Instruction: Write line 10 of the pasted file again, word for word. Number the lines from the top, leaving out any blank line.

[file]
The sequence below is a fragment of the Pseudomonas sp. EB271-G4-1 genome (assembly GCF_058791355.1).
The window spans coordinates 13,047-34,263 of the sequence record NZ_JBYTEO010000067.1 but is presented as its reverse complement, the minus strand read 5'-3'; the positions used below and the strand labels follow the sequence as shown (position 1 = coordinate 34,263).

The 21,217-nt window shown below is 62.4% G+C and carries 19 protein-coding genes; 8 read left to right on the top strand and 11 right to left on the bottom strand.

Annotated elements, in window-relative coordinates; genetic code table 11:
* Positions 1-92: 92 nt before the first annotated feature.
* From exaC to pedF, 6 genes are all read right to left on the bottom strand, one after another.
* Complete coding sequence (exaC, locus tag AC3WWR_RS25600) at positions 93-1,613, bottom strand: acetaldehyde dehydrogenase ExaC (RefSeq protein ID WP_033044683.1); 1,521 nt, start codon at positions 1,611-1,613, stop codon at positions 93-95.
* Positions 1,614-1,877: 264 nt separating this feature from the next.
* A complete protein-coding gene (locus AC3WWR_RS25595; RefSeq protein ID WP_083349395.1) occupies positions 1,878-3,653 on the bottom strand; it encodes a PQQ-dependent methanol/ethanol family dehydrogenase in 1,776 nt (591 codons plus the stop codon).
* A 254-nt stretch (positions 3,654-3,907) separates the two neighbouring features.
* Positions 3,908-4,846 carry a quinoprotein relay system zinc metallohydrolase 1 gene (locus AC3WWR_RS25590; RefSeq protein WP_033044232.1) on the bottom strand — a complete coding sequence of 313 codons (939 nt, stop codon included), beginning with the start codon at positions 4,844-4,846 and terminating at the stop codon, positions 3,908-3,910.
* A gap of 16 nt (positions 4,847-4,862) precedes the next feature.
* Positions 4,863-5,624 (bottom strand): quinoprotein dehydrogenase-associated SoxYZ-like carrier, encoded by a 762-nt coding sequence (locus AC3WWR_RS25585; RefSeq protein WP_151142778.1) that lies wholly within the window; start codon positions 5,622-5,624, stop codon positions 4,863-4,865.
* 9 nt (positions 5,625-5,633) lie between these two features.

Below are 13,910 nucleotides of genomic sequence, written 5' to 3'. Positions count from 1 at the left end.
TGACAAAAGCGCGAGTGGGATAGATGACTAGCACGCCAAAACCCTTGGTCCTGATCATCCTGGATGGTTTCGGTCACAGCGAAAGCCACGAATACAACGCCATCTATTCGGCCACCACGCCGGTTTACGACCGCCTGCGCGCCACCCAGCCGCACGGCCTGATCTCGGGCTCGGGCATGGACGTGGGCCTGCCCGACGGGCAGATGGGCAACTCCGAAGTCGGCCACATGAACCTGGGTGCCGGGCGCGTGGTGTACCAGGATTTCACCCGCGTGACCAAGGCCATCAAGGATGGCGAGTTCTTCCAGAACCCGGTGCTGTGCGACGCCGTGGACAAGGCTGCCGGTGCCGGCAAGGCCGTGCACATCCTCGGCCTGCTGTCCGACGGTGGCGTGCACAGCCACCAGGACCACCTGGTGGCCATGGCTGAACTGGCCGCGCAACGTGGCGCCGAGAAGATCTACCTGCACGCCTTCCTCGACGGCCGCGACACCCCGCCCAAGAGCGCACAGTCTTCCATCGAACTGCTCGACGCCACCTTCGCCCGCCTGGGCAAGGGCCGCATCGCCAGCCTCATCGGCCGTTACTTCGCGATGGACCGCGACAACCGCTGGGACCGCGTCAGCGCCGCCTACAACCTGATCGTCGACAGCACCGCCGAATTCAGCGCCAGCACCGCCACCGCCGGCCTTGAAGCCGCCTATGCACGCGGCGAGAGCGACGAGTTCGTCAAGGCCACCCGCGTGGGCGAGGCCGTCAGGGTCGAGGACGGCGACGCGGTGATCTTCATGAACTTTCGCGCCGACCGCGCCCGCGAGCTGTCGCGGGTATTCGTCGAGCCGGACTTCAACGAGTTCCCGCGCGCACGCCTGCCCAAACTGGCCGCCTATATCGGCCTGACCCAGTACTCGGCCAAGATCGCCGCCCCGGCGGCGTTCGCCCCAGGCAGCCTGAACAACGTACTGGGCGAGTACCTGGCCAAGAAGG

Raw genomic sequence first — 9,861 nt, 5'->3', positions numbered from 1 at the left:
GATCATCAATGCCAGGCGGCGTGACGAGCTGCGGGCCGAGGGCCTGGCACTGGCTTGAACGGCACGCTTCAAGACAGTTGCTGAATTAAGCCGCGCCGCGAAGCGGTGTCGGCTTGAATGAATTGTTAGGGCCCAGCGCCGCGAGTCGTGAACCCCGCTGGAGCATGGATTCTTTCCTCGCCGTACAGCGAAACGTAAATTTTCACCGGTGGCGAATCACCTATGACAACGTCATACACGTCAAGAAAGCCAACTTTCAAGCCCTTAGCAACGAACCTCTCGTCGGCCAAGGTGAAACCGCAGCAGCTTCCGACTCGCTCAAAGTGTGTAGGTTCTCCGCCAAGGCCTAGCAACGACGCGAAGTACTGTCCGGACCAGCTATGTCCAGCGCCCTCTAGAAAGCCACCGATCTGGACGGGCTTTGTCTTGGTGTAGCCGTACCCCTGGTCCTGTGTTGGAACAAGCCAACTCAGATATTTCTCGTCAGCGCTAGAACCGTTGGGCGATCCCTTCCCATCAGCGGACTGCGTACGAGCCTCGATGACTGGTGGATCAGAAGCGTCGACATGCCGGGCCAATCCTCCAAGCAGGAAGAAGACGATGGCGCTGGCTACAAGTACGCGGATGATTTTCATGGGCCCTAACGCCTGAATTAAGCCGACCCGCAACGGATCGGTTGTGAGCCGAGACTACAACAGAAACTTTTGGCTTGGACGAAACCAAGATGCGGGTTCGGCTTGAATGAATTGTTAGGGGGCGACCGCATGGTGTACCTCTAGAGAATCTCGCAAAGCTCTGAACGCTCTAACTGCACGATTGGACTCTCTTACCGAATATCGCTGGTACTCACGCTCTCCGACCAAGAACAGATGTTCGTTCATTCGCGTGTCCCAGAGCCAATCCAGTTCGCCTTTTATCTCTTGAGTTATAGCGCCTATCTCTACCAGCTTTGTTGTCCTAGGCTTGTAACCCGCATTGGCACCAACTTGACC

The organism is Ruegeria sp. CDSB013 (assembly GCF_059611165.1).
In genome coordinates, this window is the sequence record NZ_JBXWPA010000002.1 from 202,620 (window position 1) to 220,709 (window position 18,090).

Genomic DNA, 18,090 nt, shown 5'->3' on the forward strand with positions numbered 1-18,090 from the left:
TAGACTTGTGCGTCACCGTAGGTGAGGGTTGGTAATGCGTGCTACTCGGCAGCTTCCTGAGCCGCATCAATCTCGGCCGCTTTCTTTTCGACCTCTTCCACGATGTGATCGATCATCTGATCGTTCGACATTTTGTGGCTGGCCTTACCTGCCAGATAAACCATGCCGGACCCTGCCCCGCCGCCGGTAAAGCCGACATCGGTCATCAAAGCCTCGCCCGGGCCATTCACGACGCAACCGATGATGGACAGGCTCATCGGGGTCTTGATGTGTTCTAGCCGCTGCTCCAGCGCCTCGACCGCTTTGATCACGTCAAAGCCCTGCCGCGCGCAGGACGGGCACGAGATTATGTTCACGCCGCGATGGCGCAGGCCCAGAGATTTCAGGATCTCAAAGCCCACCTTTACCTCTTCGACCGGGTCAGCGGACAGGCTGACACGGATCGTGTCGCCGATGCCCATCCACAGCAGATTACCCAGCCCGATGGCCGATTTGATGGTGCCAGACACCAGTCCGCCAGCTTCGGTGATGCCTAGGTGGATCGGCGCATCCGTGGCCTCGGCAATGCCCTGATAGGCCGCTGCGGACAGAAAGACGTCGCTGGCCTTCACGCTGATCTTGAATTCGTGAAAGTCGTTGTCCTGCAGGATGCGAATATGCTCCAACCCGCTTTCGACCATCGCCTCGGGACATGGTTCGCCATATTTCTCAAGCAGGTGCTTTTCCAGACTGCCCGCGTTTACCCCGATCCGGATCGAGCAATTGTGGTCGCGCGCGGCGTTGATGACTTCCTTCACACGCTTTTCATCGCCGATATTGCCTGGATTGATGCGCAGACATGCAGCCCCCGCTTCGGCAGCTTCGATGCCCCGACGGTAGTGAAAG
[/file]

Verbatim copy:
* A 254-nt stretch (positions 3,654-3,907) separates the two neighbouring features.